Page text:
Government Intervenes in Hospice Care Whistleblower Cases Alleging False Claims By Tod Aronovitz | 09/17/14 | 0 Comment

The Justice Department announced that the United States has partially intervened in two hospice care whistleblower lawsuits that accuse Evercare Hospice and Palliative Care of submitting false claims for the Medicare hospice benefit. Colorado-based Evercare—which is now known as Optum Palliative and Hospice Care—provides hospice services across the country. One of the suits also names Evercare’s parent companies, including UnitedHealth Group Inc.

Central to the allegations is the Medicare hospice benefit. This benefit allows patients, who have a terminal illness with a life expectancy of six months or less, to elect palliative care for relief from pain, symptoms or stress. Once a Medicare patient is admitted to hospice, that patient may no longer receive Medicare coverage for care that would cure the illness.

Filed by former employees, the hospice care whistleblowers contend that Evercare knowingly submitted false claims for hospice benefits for patients whose life expectancies did not meet the 6-month-or-less requirement, violating the False Claims Act.  The plaintiffs also claim that management pressured employees and physicians to admit and retain patients who were not terminally ill, in addition to challenging or disregarding physicians’ orders for discharging patients.

“Hospice care plays a critical role in our healthcare system, providing for end-of-life care as opposed to curative life care,” said U.S. Attorney John Walsh for the District of Colorado.  “When companies systematically overbill Medicare by keeping people in hospice when they don’t need to be there, it jeopardizes this important benefit for others under the program.”

The lawsuits were filed under the qui tam, or whistleblower, provisions of the False Claims Act, one of the government’s most powerful tools in combating fraud. As a result of the FCA provision, which enables private citizens to sue on behalf of the United States and receive a share of any funds recovered through the lawsuit, the Justice Department has recovered a total of more than $22.4 billion through False Claims Act cases since January 2009, with more than $14.2 billion of that amount recovered in cases involving fraud against federal health care programs.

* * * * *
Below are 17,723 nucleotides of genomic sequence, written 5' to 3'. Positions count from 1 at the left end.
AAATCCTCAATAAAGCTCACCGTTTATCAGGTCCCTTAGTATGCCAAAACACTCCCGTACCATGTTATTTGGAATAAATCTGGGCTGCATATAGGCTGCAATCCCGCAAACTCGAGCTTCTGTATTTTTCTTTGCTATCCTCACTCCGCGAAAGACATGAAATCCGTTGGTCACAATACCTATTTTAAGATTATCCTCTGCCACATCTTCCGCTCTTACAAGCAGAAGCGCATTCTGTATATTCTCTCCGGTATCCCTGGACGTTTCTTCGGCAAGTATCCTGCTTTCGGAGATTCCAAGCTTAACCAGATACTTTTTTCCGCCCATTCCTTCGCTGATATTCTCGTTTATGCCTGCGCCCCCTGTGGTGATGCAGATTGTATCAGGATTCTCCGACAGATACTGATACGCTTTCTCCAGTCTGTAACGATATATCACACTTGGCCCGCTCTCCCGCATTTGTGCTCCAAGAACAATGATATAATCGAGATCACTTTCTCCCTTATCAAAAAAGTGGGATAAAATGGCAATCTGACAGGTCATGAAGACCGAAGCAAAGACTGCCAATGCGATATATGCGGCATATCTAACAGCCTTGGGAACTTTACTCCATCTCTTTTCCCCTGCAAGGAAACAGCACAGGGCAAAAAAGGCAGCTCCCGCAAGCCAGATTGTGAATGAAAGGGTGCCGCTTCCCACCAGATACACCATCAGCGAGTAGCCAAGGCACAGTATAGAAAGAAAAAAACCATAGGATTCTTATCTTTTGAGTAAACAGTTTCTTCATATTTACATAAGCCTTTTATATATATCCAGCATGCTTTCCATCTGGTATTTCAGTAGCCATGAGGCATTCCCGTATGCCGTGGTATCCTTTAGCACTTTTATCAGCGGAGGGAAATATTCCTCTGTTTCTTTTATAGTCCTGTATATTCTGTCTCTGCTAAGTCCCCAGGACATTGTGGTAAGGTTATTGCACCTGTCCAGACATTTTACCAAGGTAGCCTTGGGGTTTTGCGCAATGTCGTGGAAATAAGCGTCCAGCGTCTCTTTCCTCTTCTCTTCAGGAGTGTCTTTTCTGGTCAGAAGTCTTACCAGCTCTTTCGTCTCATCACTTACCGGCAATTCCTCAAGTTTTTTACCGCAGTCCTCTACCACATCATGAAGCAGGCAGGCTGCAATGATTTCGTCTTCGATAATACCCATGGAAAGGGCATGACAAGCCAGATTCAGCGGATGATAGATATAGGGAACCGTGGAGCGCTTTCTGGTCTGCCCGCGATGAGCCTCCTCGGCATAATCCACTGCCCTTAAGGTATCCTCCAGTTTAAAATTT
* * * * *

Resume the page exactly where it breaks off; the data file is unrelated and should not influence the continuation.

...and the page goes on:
The False Claims Act also authorizes the government to intervene and take over primary responsibility for litigating the whistleblower lawsuit, as the United States has done here, and permits the government to recover three times its damages plus civil penalties.  The United States has notified the court that it intends to file its own complaint.

The lawsuits are consolidated and captioned United States ex rel. Fowler and Towl v. Evercare Hospice, Inc., et al., No. 11-cv-00642 (D. Colo.); United States ex rel. Rice v. Evercare Hospice, Inc., No. 14-cv-01647 (D. Colo.).

How to Report Miami Medicare Fraud

Healthcare professionals or medical billing employees who have knowledge of questionable Medicare billing practices can file a confidential legal claim under the False Claims Act. By acting as a “whistleblower” in what is known as a “qui tam” lawsuit, a private party may collect up to 30 percent of the amount recovered, depending on how the case is prosecuted.

ARONOVITZ LAW: Miami Whistleblower / Qui Tam Law Firm

The Miami Qui Tam law firm of ARONOVITZ LAW routinely works with whistleblowers to document Medicare fraud and other forms of fraud against the government. Contact Miami Whistleblower / Qui Tam lawyer Tod Aronovitz to discuss your case.